But the sequel, Teenage Mutant Ninja Turtles: Out of the Shadows, grossed half of what its predecessor made worldwide and received a lackluster critical and fan response. With the prospects of a third outing seeing less and less likely, Fox is without a blockbuster movie franchise for the second time in her career. Maybe it's time to convince Bay to bring Mikaela Banes back for the umpteenth Transformers sequel. Shia LaBeouf could also probably use a surefire hit right about now.

She's a victim of typecasting

Fox has frequently discussed the difficulties of being typecast as nothing more than a pretty face. Starting out as a model, Fox has rarely been given the chance to show off her acting chops. Even when she's taken roles in smaller films like the Ed Burns dramedy Friends With Kids, her looks are still what reviewers focus on. Since most of her films inevitably lead to Razzie nominations, Fox hasn't garnered many opportunities to flex her acting ability.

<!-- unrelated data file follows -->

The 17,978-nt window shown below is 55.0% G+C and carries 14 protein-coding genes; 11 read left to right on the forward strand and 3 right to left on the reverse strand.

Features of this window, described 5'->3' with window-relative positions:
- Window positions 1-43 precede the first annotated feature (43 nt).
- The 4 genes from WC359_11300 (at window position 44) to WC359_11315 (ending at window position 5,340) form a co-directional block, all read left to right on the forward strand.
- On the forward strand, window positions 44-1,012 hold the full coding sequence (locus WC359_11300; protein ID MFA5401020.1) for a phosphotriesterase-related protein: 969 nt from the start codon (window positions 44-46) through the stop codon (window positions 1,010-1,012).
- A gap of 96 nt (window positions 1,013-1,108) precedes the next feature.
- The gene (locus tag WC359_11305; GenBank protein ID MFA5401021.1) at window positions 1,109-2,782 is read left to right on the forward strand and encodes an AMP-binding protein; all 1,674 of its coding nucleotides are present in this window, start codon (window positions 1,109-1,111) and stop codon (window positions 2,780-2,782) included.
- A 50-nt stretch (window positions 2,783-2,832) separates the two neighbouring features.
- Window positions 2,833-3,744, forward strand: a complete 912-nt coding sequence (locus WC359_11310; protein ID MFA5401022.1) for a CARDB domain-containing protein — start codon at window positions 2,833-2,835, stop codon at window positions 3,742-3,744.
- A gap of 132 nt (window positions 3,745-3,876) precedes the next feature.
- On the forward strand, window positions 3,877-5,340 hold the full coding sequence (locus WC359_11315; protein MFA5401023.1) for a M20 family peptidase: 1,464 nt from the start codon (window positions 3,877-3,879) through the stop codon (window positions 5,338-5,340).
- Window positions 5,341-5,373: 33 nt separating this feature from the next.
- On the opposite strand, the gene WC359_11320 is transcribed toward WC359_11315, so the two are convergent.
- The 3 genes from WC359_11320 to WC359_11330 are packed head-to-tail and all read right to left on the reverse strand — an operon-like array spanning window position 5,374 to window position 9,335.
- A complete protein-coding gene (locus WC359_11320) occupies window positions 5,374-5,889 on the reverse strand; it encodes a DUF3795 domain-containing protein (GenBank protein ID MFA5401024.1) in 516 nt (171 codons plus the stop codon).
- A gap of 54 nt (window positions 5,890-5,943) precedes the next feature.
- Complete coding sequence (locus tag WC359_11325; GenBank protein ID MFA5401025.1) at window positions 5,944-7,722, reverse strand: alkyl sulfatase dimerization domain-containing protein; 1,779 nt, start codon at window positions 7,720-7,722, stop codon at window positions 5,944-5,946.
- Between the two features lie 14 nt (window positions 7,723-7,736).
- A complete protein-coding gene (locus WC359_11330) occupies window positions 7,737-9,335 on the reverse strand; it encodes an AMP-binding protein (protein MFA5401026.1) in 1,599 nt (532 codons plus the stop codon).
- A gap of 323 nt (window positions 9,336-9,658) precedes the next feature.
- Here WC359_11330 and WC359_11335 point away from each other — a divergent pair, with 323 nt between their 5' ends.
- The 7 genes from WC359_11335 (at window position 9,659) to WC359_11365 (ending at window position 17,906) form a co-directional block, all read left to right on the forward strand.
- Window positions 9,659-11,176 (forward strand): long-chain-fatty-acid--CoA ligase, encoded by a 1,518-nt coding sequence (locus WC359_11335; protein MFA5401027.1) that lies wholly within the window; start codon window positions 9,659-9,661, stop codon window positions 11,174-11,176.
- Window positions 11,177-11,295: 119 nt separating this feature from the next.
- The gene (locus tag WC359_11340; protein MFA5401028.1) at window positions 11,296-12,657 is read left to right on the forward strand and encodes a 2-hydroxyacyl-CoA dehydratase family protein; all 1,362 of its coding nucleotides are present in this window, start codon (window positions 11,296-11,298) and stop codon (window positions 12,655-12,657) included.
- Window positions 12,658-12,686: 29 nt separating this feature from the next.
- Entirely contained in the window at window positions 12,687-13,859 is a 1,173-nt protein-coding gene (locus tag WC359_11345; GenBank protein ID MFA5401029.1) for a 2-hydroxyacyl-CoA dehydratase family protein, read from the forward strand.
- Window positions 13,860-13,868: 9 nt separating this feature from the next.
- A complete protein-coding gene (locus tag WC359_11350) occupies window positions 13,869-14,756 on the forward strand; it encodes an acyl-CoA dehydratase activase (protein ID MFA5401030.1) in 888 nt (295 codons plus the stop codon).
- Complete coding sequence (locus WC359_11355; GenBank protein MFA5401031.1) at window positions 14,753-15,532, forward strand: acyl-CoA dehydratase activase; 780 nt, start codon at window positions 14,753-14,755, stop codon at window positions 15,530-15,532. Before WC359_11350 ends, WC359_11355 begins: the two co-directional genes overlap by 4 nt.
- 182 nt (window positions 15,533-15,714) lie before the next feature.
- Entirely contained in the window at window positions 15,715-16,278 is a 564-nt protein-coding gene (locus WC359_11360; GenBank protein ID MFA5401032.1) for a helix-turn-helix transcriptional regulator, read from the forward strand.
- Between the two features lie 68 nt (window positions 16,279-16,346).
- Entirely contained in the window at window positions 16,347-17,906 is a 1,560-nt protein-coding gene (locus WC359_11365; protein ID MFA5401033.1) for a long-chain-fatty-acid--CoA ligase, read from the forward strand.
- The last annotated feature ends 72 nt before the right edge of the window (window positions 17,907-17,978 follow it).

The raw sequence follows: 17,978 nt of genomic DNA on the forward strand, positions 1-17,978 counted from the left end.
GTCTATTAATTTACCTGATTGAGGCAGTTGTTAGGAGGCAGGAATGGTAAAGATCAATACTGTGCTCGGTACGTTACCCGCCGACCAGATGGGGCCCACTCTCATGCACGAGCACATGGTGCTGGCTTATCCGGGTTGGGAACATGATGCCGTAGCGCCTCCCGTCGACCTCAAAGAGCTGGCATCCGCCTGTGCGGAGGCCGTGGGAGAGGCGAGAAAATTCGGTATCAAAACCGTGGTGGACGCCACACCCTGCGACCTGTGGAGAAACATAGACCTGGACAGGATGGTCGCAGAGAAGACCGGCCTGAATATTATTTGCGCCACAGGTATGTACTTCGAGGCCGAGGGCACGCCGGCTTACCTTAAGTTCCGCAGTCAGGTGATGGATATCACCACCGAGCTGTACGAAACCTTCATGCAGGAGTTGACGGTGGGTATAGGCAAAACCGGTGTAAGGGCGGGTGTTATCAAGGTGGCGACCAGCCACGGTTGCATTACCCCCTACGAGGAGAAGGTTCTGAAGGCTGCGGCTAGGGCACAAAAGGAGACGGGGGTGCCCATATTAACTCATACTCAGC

Comedy could be her second act

Fox has found success in recent years by taking supporting roles in comedies where she can tweak her aloof, glamorous image. She showed off her comedic chops with turns in This Is 40 and The Dictator, and joined New Girl as a regular cast member in 2016 while star Zooey Deschanel was on maternity leave. (Critics have credited Fox with breathing new life into the long-running Fox series.) Meanwhile, her role in the upcoming James Franco period comedy Zeroville proves that there's life after Bay for Megan Fox.